20 June 2021 (Father’s Day)
Weekly Current (archived version)
What’s the value of a Cayman Islands public high school diploma? More discussion on EdBeat: Episode 4. The emergence of a ‘Shadow Minister’ for Education. Creek and Spot Bay Primary rated ‘Satisfactory’. UCCI registration opens for Fall.
Welcome to this week’s newsletter on education in the Cayman Islands.
Week In Review
‘Tis the season for graduation ceremonies. But how much value is there in the pieces of paper that capped-and-gowned graduates cross the stage to receive?
As it turns out, last year nearly half of public high school graduates obtained diplomas that the government deems equivalent to a middle school education, that aren’t sufficient to qualify for government aid for education beyond Year 12, and that can be earned by scoring ‘straight Fs’ on external exams.
The business community has long expressed concerns about ‘social promotion’ and the preparedness of local graduates to enter the workforce.
According to the Cayman Islands Chamber of Commerce, “Finding and retaining local talent is one of the greatest challenges facing the business community.”
On the campaign trail, candidates including Michael Myles (a longtime government social worker, former civil servant in the Ministry of Education, and current owner of a trade school) said far too many students obtain diplomas that are worth far too little.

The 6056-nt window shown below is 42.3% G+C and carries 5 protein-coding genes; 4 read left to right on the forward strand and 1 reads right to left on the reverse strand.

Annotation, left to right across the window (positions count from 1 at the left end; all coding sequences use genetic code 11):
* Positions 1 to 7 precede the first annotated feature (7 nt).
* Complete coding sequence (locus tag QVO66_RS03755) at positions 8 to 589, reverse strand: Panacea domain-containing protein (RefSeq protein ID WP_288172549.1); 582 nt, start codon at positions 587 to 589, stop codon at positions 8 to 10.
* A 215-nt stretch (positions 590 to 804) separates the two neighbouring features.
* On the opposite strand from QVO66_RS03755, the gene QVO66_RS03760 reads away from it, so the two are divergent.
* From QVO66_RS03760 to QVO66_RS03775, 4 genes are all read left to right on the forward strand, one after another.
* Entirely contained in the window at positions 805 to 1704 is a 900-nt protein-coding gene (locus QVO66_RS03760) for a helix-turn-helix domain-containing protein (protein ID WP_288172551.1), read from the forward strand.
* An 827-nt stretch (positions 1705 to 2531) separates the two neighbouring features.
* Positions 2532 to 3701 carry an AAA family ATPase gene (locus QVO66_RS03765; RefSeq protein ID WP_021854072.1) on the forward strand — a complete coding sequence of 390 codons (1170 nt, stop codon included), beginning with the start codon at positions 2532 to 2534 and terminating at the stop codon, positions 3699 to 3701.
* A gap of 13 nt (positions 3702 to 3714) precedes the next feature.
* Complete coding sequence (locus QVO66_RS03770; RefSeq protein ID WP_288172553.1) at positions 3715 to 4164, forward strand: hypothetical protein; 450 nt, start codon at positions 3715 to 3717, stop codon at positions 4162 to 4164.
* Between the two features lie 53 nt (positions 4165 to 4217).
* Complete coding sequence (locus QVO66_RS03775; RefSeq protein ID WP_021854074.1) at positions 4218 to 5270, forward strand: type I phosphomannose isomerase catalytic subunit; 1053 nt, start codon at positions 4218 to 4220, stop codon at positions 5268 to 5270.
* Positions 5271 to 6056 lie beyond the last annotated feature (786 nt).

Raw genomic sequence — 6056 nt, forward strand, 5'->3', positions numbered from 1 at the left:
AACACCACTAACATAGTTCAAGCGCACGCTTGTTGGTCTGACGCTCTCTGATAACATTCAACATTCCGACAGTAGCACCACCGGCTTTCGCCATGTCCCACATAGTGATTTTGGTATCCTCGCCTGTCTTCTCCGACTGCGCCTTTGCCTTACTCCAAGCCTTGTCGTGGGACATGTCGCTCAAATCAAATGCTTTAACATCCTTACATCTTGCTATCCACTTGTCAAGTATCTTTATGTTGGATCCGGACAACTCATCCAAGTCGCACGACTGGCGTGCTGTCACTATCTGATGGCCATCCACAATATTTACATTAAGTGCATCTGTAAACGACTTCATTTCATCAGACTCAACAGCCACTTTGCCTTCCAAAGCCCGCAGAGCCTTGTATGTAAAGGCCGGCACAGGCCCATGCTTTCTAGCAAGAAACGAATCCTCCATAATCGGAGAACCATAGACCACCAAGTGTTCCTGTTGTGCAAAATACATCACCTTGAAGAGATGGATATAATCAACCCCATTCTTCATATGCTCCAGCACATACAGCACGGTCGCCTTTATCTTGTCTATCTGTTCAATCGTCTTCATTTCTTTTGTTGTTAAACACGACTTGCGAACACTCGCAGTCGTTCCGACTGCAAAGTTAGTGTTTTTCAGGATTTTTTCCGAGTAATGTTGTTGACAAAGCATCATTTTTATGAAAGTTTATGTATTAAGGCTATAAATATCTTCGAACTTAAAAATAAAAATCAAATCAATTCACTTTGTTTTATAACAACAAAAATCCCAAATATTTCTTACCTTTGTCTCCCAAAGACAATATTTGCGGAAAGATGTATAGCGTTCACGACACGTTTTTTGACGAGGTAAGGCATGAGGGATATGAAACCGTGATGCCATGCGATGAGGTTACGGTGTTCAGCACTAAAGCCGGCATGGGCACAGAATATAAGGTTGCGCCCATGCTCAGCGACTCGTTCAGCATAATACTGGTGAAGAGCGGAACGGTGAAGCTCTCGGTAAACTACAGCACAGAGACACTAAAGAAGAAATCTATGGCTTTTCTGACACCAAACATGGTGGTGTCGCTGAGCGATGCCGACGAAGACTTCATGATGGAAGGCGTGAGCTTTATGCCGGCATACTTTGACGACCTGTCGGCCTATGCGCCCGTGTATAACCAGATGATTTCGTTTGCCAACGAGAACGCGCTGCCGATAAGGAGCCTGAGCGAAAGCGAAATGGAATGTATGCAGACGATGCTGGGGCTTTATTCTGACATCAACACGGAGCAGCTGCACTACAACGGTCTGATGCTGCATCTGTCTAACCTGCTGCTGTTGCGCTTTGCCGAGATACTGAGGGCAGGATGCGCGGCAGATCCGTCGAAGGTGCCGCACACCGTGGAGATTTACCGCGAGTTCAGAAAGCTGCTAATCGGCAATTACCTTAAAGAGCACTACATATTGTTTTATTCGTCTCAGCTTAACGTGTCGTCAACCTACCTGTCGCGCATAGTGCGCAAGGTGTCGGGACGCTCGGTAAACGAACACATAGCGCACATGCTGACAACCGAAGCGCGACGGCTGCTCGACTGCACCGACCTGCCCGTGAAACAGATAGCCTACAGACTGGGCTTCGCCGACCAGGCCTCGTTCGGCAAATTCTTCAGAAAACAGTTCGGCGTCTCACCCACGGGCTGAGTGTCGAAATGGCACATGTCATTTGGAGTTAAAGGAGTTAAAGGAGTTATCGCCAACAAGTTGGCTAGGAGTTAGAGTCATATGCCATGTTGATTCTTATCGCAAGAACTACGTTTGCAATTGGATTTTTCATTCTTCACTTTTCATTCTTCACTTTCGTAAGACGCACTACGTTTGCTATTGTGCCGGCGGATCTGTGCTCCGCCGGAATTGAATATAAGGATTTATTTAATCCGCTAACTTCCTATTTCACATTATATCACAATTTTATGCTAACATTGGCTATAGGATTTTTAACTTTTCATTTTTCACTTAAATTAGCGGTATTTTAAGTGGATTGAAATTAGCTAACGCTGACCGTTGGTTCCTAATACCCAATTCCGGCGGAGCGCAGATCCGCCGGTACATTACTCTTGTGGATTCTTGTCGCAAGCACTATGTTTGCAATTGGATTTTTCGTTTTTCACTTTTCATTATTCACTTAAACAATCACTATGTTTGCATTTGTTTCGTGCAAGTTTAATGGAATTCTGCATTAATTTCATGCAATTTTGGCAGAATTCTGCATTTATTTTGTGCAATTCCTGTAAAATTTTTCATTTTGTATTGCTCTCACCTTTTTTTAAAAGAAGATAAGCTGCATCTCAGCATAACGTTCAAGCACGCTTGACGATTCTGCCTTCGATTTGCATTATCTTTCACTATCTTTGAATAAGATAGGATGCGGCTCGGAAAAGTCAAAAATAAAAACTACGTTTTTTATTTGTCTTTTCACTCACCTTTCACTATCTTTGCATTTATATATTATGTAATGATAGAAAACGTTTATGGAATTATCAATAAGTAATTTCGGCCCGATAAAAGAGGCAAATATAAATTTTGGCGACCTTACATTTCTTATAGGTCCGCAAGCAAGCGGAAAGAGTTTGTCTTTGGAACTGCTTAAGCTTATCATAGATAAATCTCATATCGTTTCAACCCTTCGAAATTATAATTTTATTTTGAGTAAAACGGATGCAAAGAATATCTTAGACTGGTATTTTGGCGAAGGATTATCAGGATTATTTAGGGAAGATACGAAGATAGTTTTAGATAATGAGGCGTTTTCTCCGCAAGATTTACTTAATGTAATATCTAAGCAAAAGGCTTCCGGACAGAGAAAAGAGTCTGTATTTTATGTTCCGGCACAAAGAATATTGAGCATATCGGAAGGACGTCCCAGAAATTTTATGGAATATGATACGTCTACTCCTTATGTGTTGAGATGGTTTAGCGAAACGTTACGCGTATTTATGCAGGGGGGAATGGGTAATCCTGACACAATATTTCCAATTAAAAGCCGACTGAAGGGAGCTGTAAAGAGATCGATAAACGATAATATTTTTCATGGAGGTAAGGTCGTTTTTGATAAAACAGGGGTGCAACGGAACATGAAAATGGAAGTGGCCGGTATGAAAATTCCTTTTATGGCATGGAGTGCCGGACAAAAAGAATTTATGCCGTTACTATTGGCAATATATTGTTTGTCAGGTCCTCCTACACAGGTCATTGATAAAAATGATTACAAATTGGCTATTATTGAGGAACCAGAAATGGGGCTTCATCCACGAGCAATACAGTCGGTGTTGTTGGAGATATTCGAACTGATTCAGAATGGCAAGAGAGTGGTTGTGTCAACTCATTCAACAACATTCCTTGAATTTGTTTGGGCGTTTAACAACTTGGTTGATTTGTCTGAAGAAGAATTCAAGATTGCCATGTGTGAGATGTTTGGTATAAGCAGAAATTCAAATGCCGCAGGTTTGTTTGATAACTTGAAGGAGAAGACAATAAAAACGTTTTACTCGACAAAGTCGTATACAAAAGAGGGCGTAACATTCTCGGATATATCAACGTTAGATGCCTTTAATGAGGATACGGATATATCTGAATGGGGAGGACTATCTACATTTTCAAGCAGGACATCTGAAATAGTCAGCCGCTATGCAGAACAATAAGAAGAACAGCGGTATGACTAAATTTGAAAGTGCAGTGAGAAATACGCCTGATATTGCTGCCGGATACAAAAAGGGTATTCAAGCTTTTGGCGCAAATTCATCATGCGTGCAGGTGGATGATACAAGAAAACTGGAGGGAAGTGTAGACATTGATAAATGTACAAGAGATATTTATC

Myles proposed eliminating the ‘Level 1’ diploma and replacing it with recognised vocational training.
Apart from what businesses and politicians have said, we wanted to peg the value of a high school diploma to a different, arguably more authoritative standard — so we went to the Ministry of Education.
In 2011, then-Education Minister Rolston Anglin announced the incorporation of minimum academic standards into graduation criteria, going beyond simple attendance and behaviour requirements. The government created a ‘National Qualifications Framework’ that details a hierarchy of educational attainment.
Now, public high schools offer 4 kinds of diplomas: ‘Level 1’, ‘Level 2’, ‘Level 2 with Honours’ and ‘Level 2 with High Honours’.
Last year 41% of public high school graduates received a ‘Level 1’ diploma. According to the Framework, the Level 1 diploma is equivalent to a Middle School, Junior High or Years 7/8/9 qualification.
That means, for example, if an employer puts out a job advertisement requiring a certified ‘high school graduate’, then Caymanians with a Level 1 diploma would not qualify, even if they ‘graduated’ high school.
To obtain a Level 1 diploma, students must have 5 ‘Level 1 passes’ on external exams — meaning Grades D-G on GCSEs or Grades IV-VI on CSECs. Those are the lowest grades possible on those exams, other than ‘Absent’, ‘No Result’ or ‘Ungraded’.
A Level 2 diploma requires 5 ‘Level 2 passes’ on external exams — meaning Grades A*-C on GCSEs or Grades I-III on CSECs. It is considered the standard high school diploma for Years 10/11/12. Those requirements are sufficient to qualify for government’s scholarships for A Levels or a local Associate’s Degree, but not necessarily for local law school or overseas undergraduate study.
Only the Level 2 with High Honours diploma (awarded to 12% of graduates last year) has minimum requirements sufficient for scholarships to study law or overseas.